Pope urged to do more for sex abuse victims
BOSTON (Reuters) - Pope Benedict's meeting with victims of sexual abuse by priests helps to heal the wounds from a scandal that has roiled the U.S. Roman Catholic Church for six years, but Church experts and victims say far more needs to be done.
"We are still far from closure," said Rev. Richard McBrien, a professor of theology at Notre Dame and editor of the Encyclopedia of Catholicism. "Some bishops who covered up these crimes and exposed children and young people to serious risk of abuse are still in office."
But McBrien, other prominent Catholic academics and several victims of clergy abuse, hailed Thursday's 25-minute meeting as a crucial, historic step that needs to be followed by other deeds.
"It's clear that we now have a pope who is concerned about this most serious problem to hit the Catholic Church since the Reformation of the 16th century, and the most serious problem in U.S. Catholic history," McBrien added.
"On the other hand, he is already 81. The problem is not going to be resolved during his pontificate. But he has made a good beginning and has set an important standard for his successor or successors to meet."
The abuse and cover-up scandal erupted in Boston in 2002 and spread to many U.S. dioceses, triggering suits and settlements, the biggest in the Los Angeles Archdiocese, which agreed in July to pay $660 million to 508 victims.
Rev. Thomas Reese, a senior fellow at the Woodstock Theological Centre at Georgetown University, said the pope's meeting with five victims puts pressure on U.S. bishops to hold more private meetings with victims.
"He provided an example to the other bishops. They should also meet with victims of sexual abuse," he said.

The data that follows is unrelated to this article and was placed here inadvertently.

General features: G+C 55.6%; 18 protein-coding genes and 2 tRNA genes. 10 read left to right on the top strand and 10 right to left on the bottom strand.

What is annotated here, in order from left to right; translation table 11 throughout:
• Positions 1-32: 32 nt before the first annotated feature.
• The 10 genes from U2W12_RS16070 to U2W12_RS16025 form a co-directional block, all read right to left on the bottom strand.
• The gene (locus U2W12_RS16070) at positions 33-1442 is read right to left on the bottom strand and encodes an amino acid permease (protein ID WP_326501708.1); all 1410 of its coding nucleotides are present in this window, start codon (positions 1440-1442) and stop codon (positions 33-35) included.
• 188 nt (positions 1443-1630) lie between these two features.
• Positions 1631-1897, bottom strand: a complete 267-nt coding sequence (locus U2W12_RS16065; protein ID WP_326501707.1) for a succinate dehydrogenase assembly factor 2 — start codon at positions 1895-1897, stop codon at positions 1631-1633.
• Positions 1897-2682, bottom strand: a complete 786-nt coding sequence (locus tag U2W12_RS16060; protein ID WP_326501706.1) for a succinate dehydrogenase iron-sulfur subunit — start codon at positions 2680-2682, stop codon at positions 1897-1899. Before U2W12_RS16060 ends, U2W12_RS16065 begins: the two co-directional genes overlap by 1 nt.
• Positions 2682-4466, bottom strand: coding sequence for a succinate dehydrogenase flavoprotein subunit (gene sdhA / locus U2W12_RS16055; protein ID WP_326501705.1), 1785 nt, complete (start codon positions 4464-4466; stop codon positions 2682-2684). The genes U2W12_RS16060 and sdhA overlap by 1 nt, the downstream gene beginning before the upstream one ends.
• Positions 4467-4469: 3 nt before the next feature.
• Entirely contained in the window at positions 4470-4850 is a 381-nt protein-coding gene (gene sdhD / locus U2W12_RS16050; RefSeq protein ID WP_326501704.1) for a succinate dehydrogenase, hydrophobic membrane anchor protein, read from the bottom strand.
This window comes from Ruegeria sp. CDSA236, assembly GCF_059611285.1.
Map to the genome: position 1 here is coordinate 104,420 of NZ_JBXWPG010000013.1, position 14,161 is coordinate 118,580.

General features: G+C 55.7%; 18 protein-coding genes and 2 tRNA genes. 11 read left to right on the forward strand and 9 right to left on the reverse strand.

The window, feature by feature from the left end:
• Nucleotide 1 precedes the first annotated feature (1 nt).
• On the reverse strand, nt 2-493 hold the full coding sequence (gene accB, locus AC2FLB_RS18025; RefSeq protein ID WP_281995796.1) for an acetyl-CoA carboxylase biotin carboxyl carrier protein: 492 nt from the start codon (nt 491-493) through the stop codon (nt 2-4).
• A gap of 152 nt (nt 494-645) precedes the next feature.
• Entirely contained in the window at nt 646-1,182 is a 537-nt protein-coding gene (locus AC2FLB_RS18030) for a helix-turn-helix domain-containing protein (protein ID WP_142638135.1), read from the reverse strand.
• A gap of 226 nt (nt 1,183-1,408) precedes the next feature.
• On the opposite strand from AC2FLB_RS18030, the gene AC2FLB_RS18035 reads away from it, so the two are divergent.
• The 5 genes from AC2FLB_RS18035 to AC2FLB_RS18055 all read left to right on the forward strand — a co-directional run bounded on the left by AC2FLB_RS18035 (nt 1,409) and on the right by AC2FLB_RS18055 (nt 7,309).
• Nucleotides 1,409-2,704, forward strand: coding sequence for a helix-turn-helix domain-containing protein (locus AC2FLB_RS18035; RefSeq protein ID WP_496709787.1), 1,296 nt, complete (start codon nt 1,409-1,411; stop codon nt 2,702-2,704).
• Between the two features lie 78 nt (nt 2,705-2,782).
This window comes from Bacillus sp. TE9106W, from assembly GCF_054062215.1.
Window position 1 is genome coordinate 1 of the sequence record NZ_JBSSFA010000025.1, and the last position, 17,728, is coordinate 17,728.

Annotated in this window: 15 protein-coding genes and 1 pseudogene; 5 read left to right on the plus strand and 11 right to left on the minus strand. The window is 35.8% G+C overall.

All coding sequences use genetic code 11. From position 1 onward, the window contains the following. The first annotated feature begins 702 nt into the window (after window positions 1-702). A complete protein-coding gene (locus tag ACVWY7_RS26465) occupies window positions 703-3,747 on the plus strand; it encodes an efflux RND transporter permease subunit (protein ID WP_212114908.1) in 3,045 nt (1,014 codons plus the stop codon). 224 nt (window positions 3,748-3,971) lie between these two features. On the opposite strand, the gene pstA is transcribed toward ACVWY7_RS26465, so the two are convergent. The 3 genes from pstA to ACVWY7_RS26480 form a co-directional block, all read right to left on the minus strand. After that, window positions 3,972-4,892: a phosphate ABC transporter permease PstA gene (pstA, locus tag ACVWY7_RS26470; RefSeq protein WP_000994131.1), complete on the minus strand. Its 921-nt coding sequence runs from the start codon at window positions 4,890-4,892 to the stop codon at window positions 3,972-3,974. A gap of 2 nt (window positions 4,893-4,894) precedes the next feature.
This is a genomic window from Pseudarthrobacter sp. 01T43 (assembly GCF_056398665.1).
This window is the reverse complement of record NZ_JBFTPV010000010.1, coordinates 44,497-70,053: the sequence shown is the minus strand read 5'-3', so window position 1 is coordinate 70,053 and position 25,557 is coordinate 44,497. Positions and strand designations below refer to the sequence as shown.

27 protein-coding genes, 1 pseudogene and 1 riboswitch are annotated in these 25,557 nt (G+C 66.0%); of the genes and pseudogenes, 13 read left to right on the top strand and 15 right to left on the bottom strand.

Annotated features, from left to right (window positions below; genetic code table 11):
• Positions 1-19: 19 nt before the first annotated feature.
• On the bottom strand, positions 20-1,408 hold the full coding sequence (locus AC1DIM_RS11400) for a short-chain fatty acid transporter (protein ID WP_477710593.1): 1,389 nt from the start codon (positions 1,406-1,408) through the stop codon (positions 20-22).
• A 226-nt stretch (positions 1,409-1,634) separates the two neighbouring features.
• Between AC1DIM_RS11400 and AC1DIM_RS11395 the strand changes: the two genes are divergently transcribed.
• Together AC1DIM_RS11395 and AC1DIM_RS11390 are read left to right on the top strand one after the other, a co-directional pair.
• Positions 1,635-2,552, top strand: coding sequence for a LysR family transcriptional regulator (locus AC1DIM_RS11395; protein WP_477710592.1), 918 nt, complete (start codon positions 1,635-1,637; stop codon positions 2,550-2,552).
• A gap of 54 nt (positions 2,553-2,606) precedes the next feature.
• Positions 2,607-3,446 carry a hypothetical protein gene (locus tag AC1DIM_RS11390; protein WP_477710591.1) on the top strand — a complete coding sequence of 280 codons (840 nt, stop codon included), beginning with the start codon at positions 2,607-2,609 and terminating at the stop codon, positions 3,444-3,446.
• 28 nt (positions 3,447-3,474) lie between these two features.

"But this meeting was exactly what American Catholics wanted the pope to do," he added. "The bishops were slow in understanding the depth of this crisis and the pope and the bishops acknowledged that sometimes the bishops handled it very badly."
"PEOPLE NEED TO BE HELD ACCOUNTABLE"
A five-year report card issued in December by the National Review Board, an oversight body formed by the U.S. bishops, said many offenders in the scandal remain unpunished and there was still a lack of accountability.
"The pope still has to show some action," said David Carney, 41, of Scituate, Massachusetts, who was abused by a priest as a teenager. "People need to be held accountable."
He said many victims are still upset that Cardinal Bernard Law, who resigned as archbishop of Boston in December 2002 following the scandal, was subsequently appointed archpriest of Saint Mary Major Basilica, a senior, but largely ceremonial, post in Rome.
Carmen Durso, a lawyer representing people who were abused by priests in Boston, said the pope's meeting should have taken place sooner and that the Vatican needs to take tougher action such as disciplining bishops who failed to remove abusive priests from the ministry.
"Cardinal Law is a shining example of what happens to you if you leave your post in shame after a clergy abuse crisis -- you are given a comfortable post in Rome," he said. "Cardinal Law needs to be made an example of."
Catholic academics acknowledged more work lies ahead.
"Obviously it's not a cure-all," Rev. Robert Imbelli said of Thursday's meeting. "But it may represent a very visible and symbolic way of furthering the healing process. Steps have been taken in seeking to safeguard children."
As of 2006, 98 percent of U.S. dioceses and other jurisdictions were participating in audits and those that have concluded show "full compliance" with standards the bishops established in 2002 after the scandal, according to the review board's report in December.
More than 6 million children have been through programs to help them identify wrongdoing and 1.6 million members of the clergy underwent background investigations, it said.
"The pope's visit is a cumulative thrust that cannot help but affect people's dispositions and attitudes, including primarily perhaps the bishops," said Imbelli, a theologian at Boston College.
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